A federal appeals court has ruled that Wisconsin’s law requiring that abortion providers have admitting privileges at a local hospital—effectively and deliberately shutting down clinics in the state—is unconstitutional, reports the Associated Press.
2013 Wisconsin Act 37 was enacted in July of 2013, and while it is purportedly designed to serve the safety and peace of mind of women seeking abortions, its real purpose is to make getting an abortion as grueling and inconvenient as possible. Section 2 includes the infamous “informed consent” provision, which requires that pregnant women receive an ultrasound prior to the procedure. Section 9 explicitly allows the “grandparents” of the “unborn child” to sue the abortion provider for “emotional and psychological distress.” Act 37 is a bullcrap law.
The law also said that all abortion providers must have admitting privileges at a hospital “within 30 miles of the location where the abortion is to be performed.” Planned Parenthood and Affiliated Medical Services—two organizations who provide abortions in Wisconsin—sued the state, arguing that this particular provision “amounts to an unconstitutional restriction on abortion.”
In a statement, Planned Parenthood said only four health centers provide abortions in Wisconsin. If the law took effect, the group said, the largest of those centers would be forced to close immediately, leaving the remaining three unable “to absorb the unmet need.”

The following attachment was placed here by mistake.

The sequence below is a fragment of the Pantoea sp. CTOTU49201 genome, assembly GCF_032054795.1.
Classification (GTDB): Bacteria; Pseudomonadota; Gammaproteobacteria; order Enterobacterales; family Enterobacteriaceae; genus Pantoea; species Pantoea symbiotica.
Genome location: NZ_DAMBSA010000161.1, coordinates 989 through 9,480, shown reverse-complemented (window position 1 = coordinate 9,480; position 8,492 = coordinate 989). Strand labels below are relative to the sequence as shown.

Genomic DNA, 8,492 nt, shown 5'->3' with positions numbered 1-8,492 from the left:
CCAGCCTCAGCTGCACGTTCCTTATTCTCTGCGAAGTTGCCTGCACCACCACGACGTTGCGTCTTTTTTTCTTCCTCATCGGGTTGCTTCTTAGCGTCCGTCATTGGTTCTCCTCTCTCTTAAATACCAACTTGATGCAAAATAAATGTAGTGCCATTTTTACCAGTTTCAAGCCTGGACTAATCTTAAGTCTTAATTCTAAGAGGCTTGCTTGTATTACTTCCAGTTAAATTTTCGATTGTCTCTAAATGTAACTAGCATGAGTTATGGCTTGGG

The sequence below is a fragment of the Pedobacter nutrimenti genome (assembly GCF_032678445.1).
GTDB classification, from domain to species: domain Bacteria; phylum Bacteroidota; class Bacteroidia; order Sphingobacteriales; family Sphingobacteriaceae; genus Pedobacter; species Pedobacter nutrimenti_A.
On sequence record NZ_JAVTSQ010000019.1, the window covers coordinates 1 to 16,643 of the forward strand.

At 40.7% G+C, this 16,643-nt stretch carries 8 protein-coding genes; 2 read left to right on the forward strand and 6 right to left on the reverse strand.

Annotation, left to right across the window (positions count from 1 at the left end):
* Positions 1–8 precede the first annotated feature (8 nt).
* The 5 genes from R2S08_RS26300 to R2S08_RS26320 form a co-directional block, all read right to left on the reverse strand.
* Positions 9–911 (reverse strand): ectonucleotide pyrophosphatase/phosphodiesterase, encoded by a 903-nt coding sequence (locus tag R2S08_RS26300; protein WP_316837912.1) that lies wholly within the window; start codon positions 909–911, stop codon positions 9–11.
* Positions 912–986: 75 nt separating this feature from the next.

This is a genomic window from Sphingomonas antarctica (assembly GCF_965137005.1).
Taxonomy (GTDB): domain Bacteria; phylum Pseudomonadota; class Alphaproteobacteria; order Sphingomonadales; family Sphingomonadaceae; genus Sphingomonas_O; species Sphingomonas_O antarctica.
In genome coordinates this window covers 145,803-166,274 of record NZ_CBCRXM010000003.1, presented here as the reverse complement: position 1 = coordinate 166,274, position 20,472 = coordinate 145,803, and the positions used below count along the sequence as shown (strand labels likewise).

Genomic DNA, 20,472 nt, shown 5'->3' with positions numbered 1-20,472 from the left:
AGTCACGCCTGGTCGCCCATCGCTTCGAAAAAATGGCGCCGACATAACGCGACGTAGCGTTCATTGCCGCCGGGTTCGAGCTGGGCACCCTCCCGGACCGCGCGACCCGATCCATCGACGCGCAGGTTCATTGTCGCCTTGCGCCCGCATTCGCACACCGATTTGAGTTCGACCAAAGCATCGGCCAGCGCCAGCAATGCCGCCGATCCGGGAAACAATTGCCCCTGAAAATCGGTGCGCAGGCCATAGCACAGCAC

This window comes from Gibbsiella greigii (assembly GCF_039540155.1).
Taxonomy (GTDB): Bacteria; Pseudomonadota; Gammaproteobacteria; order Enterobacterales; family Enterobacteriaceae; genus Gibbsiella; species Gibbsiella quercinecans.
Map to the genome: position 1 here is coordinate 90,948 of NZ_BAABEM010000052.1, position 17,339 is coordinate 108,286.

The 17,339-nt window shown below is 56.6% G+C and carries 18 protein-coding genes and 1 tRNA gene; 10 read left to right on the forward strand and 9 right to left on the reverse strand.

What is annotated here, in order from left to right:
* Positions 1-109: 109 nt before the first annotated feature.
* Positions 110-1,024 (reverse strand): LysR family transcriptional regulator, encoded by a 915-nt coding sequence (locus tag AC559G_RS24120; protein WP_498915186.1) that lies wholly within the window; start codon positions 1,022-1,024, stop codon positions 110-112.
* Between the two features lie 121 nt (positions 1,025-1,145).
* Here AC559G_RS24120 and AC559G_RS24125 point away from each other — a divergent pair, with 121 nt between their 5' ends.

The group argued that would amount to restricting access to abortions in Wisconsin. State attorneys contended the mandate will ensure continuity of care for women hospitalized with abortion complications.
Judge Richard Posner told the state there was no rational basis for the law, saying it didn’t provide any health benefits for women seeking abortions and was clearly designed to close abortion clinics.
Judge Daniel Manion noted that complications could arise from abortions carried out through medication that women take at home. In those instances, complications could occur 100 miles or more away from the hospital where the doctor who gave her the medication has admitting privileges, he said.
The third judge on the panel, David Hamilton, questioned how the state could suggest it was acceptable for women to travel to Chicago or Minneapolis if the law forced the Milwaukee clinic to close.
The Journal Sentinel reports that a spokesperson for Governor Walker says the state intends to appeal. In the meantime, the ridiculous informed consent provision is apparently still law. The AP says Wisconsin’s now-blocked law and other, similar laws that have been blocked in other states “may ultimately be decided by the U.S. Supreme Court.”